His Army records and a letter about him being taken prisoner - click for larger version

Pte Ivor Smith was captured at Calais during the Dunkirk evacuation, only four days after arriving overseas, on May 26th 1940. Although he was taken prisoner, he was listed as missing and it would be August before his wife knew he was alive.

Ivor was held at Stalag 21B - or Thure - in Poland. What little he later told his family about his time there included that the camp was near Poznan and that they received Red Cross food parcels. But it appears probable he would also have been involved in a forced march with other POWs as the Russians headed into Germany, with other records also showing him at Blachownia in Poland, which was a labour camp.

Ivor's records show his service as a craftsman. One sees him with the Royal Army Ordnance Corps before during his time as prisoner being transferred to a role as a mechanical engineer with the Royal Electrical and Mechanical Engineers.

After the war and his return, he resumed worked for Coastlines as a driver - the job he had before enlisting in 1939. But he died at the young age of 53 in 1960.

Thanks to his daughter Lesley for the donation.

Heritage walk and art workshop

Members of Grangetown Local History Society joined local artists in a heritage walk and art workshop.

The event, organised by the local Artshell group, was based on local public art, recently going up near the Clare Road and Penarth Road junction.

Society members talked about how the area once used to look and about some of the shops which once traded there.

Grangetown gasworks featured on 'Hidden Cardiff' documentary

The Grade II-listed gasholder - the last remaining remnant of Grangetown Gasworks - was featured on a BBC Wales documentary about surprising landmarks from Cardiff's history.

Hidden Cardiff with Will Millard looked at tunnels and underground canals, and also the story of Insole Court, as well as the history of the gasworks off Ferry Road. The presenter was accompanied by Grangetown Local History Society secretary Ray Noyes, who remembered bringing his grandfather's lunch to him when he worked there.

The works opened in 1863 and was a big employer. Cardiff Gas Light and Coke Co was formed in 1837 in Whitmore Lane/Bute Terrace by an Act of Parliament and chaired by Charles Crofts Williams, who became mayor of Cardiff. As the town expanded, there was need for a larger works - with land acquired at Grangetown in 1859, with the works opening in 1863 - connected to the Bute Terrace works by an 18 inch main. By 1870, the works was supplying gas to light up the new suburbs of Cogan, Whitchurch, Radyr and St Fagans. The works expanded, with the purchase of some of Grange Farm's land and land once used by Grangetown iron works.

It was not universally popular. There was some opposition to the price of gas, while others locally in 1869 complained to Parliament at the time of the Cardiff Gas Bill about the smell. Mr Salt, a local builder, said lots of tenants had given notice - some leaving without paying rent. A local vicar and schoolmaster also objected. Even the company's own history in the 1930s admitted workers in the early days toiled "in dusty, dirty and confined conditions," as they handled coal and ashes by hand. Later the works would become more automated. The works had five gas holders, the largest with a 1.5 million cubic ft capacity.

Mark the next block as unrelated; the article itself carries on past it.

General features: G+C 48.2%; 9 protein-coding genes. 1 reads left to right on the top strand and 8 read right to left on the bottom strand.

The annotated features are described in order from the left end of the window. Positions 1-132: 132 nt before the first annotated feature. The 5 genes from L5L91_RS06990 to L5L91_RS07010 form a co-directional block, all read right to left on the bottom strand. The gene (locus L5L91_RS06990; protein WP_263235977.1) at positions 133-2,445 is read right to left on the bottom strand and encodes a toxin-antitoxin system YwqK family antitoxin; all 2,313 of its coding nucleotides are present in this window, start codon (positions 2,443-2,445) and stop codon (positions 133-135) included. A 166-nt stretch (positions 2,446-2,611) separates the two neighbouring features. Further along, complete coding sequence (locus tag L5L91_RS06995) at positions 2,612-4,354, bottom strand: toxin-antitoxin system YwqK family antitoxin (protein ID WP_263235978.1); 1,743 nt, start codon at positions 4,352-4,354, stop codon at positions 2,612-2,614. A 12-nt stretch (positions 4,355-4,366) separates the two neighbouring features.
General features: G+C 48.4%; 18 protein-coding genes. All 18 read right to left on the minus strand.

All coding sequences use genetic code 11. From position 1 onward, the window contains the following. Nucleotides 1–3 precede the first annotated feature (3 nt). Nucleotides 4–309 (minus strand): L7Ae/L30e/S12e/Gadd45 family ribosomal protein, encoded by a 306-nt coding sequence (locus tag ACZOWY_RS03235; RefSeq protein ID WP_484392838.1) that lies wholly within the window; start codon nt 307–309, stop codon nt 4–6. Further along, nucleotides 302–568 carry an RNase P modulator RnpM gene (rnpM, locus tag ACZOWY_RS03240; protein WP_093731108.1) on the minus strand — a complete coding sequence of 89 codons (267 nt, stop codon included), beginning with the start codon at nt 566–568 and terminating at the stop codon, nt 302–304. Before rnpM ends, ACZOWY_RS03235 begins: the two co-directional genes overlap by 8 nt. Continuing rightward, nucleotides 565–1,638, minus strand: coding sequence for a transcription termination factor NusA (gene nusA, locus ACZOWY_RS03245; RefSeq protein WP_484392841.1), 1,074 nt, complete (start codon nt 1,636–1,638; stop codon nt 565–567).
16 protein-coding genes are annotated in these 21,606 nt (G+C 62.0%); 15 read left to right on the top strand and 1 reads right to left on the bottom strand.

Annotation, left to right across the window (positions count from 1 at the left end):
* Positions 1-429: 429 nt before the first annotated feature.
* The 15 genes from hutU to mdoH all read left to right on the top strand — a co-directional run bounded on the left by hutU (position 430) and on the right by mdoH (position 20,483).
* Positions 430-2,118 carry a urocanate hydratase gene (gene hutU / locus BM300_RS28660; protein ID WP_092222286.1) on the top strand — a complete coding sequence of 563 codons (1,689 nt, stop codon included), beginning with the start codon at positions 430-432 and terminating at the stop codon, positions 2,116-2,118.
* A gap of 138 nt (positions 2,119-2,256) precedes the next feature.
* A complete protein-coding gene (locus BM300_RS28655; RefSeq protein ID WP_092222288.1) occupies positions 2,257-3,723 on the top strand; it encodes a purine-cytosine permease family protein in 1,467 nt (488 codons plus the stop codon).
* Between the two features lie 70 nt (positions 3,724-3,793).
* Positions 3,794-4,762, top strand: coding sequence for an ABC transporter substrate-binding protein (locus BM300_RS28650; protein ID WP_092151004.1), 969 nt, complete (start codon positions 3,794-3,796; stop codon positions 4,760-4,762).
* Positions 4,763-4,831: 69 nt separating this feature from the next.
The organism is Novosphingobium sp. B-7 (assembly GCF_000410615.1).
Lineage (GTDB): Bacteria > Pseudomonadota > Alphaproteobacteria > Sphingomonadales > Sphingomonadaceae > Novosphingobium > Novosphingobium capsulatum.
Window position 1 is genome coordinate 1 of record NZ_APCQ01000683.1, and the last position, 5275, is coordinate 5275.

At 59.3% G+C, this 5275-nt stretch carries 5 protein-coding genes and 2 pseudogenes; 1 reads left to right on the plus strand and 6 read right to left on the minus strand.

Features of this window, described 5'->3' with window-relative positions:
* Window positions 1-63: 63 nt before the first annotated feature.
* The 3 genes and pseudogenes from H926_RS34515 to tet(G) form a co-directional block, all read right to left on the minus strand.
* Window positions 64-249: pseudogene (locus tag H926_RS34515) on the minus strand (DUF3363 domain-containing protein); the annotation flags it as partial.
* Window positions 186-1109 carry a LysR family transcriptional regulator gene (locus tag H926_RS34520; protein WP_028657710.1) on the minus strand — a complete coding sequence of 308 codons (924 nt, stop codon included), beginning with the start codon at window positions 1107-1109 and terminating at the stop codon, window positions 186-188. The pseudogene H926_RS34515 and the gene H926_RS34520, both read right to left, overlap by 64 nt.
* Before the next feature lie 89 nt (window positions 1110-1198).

The surviving gasholder was listed by Cadw in 1992 and described as an "architectural masterpiece". It was built by a West Midlands firm J and W Horton's in 1881, based on a classical Italianate design. The site next door has been cleared for a future housing development and it's very much hoped that the gasholder will be preserved as a notable feature, given its rarity and industrial heritage status.

Details of another name on the Grangetown War Memorial uncovered

Although we have had an exhibition and centenary commemoration, our World War One project does not stand still.

We are marking the 100th anniversary of the deaths of each of those servicemen from Grangetown as they pass - including on our Twitter account.

We are also still trying to research details of outstanding soldiers and sailors, whose addresses or in some cases service details and dates of death, have proved elusive.

One name which we managed to track down details for is Private John Sheehan. He hasn't got a Commonwealth war grave, he appears as possibly "I Shecan" on the memorial and as "A Sheehan" in the list of men with the 6th Battalion Welsh Regiment in the programme when the memorial was dedicated in 1921.

Thanks to Army Museum records of soldier's effects, it has been established that John Sheehan died after discharge and his next of kin was his sister.

So now we can establish more details: He was a docks labourer and former serviceman who enlisted in August 1914 possibly at the age of 49, although he declared his age as 44. He was living at 23 Bute Terrace at the time he joined up and working for the Bute Dock Company. His late father was a bootmaker. He died at the home of his elder sister Mary Agnes Spillane at 25 Ferndale St, Grangetown. His death certificate says he had contracted rheumatism and cardiac asthenia five months before. He had beeen discharged from the Army on medical grounds as unfit on 27th April 1915.

Sadly we missed his centenary, but have added his details to the online memorial and will be doing so to our poppy street map. We're keen to establish details for the following 30 men on the memorial. We'd like to hear from anyone who can help us:

Names on the memorial needing more research We're particularly interested in tracking down details of the following men on the memorial, including those with Grangetown connections which are uncertain. Some details on the memorial so far have proved inaccurate, so we'd like to hear from anyone who can help us: